Why Are You Selling Your Business?


Business owners sell for many reasons. For some, a sale is the natural conclusion of a successful career. For others, it’s motivated by a crisis, an opportunity, or a sudden change. The reason for selling the business can play a very important role in the sale itself. Business sales are strategic undertakings, so your motivations will affect the strategy and its outcome.

You must begin the process by understanding why you want to sell. Here’s what you need to do and understand as you move through the process.

Define Your Motivation and Goals

Nearly all sellers want the best possible price although this shouldn’t be the only priority. Sale timing, company health, and the impact of the sale should also figure prominently. A seller’s reasons for the exit will affect the relative importance of each factor.

For instance, some sellers seek a fast sale and an immediate departure due to a crisis. They may be more willing to sell to the first buyer, for a modest sale price.

Other sellers are much slower to exit. They don’t urgently need a sale, and may wish to remain involved with the business over the long term. They may simply want some money for retirement, or as compensation for their hard work. These sellers may be willing to work as a consultant, and are often motivated to ensure the company’s prolonged success. They may even finance a portion of the sales price.

Given these different motivations, sellers should know that buyers are also interested in why owners are selling. The answer to that query is a key data point that affects how the buyer structures their offer. Address your motivations early, because they may affect:

  • Sale price within the market
  • Sale timeline
  • Post-sale involvement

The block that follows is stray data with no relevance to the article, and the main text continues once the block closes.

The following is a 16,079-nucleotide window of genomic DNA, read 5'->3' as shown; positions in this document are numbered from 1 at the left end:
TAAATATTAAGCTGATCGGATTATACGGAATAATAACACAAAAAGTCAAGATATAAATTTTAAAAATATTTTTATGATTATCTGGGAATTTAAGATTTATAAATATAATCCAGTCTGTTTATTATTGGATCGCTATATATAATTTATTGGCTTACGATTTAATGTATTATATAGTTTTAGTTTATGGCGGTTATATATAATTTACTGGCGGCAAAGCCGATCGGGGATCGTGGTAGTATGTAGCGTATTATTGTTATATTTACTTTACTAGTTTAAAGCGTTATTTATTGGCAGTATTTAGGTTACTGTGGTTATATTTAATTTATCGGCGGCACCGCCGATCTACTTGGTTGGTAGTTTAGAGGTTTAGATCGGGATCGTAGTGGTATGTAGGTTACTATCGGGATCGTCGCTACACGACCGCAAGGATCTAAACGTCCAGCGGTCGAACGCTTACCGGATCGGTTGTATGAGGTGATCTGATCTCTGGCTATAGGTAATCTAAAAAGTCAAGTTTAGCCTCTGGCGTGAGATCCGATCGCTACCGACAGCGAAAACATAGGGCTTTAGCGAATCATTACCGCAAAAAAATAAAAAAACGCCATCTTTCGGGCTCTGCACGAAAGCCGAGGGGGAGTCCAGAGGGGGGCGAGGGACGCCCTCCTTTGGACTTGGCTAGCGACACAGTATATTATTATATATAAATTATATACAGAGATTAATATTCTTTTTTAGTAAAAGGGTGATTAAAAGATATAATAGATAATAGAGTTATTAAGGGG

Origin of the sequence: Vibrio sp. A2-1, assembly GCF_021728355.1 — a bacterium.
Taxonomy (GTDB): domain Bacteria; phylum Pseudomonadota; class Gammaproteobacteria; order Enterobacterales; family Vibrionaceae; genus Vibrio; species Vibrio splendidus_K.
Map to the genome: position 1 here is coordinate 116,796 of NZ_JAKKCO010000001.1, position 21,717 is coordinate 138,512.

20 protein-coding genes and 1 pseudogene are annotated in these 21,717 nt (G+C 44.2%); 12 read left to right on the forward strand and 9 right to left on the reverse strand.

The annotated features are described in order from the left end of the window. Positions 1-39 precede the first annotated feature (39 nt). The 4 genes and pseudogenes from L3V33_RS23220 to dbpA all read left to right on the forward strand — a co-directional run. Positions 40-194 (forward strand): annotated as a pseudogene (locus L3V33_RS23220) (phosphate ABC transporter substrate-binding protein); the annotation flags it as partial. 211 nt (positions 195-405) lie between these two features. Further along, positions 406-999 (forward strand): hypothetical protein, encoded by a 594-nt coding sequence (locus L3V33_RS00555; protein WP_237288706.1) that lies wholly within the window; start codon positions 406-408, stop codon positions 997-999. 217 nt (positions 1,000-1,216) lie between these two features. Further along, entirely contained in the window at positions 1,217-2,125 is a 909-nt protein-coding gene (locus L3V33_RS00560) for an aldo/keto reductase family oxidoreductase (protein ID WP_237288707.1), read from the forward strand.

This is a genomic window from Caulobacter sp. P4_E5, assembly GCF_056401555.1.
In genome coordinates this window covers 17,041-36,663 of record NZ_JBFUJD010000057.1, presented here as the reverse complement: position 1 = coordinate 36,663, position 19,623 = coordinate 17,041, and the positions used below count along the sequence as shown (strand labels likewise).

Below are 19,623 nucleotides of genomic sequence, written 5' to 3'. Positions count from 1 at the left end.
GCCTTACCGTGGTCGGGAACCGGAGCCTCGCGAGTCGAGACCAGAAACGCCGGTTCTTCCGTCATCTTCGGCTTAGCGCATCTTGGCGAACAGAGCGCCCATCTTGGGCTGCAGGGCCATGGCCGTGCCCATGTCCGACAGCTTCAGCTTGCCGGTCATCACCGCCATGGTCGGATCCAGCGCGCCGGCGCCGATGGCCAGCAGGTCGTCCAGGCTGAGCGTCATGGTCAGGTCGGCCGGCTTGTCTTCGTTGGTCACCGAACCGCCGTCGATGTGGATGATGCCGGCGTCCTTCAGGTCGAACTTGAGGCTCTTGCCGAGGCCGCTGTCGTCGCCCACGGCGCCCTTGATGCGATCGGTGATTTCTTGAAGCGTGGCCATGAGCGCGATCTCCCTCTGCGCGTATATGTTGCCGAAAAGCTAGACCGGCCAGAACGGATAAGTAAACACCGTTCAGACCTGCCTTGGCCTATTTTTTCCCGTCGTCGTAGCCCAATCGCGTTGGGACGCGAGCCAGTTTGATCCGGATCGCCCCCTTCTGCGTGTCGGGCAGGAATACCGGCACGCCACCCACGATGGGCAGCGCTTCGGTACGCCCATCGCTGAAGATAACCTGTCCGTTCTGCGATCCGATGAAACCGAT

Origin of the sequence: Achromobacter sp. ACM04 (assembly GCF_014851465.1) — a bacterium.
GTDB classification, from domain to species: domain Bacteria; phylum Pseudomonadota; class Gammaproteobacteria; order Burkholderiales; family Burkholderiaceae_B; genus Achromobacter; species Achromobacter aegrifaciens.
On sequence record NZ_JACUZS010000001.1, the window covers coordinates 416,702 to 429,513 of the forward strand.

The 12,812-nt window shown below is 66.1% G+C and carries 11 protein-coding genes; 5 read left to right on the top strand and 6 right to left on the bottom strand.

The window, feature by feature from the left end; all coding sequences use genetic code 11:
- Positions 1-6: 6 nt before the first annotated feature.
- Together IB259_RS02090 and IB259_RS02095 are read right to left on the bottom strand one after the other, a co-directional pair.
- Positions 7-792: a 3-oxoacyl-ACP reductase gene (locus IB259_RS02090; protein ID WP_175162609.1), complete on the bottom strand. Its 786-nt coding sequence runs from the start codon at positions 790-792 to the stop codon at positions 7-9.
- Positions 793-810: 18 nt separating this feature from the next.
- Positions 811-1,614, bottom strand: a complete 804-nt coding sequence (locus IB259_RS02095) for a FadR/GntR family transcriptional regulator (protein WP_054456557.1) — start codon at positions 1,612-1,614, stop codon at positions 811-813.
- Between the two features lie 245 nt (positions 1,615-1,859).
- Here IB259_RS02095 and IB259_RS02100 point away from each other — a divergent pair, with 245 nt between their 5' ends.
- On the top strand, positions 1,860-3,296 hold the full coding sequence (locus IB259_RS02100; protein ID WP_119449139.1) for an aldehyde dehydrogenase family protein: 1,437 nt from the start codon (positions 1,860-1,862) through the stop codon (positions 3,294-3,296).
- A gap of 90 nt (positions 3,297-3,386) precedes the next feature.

• All-cash payoff or seller financing
  • Potential disruptions to customers and staff

Identifying your motives and goals can help you define variables that achieve the ideal sale strategy. Your investment banker will draw upon their experience shepherding other deals to completion to educate you about how your goals will affect the strategy and potential outcome.

Address Potential Conflicts

Most sellers discover that at least two of their goals are in conflict. For example, you might seek an immediate all-cash sale for a high price. The market may preclude at least one of these options. Conflicting priorities can undermine a sale. Some of the most common conflicts include:

  • Seeking a fast sale at a high price, without seller financing: Unless the business is a true star, a quick sale normally requires a lower price or seller financing. Third-party financing takes time that can slow the process.
  • High price and a rapid departure: When sellers plan to leave immediately, it can raise red flags with buyers and trigger a lower offer. Sellers must be prepared to help buyers navigate the transition. However, this conflict doesn’t always occur. Some buyers want to quickly overtake the business and become the leader. In this instance, the two sides’ goals are aligned.
  • High price, low disruption to the business: Putting conditions on the sale that prevent disruptions almost by definition drives down the sale price.

Prioritize Your Goals

You can’t have everything. Identifying your most important goals and any potential conflicts helps you identify strategies to resolve these conflicts. Sellers often benefit from a list of ranked priorities that can help them align their sales strategy with their most important goals.

Brokers play a critical role in helping sellers address conflicts to achieve the best sale outcome. In many cases, the best strategy of all is pre-sale planning. With sufficient time, it’s possible to address conflicting priorities and motivations in a way that maximizes value.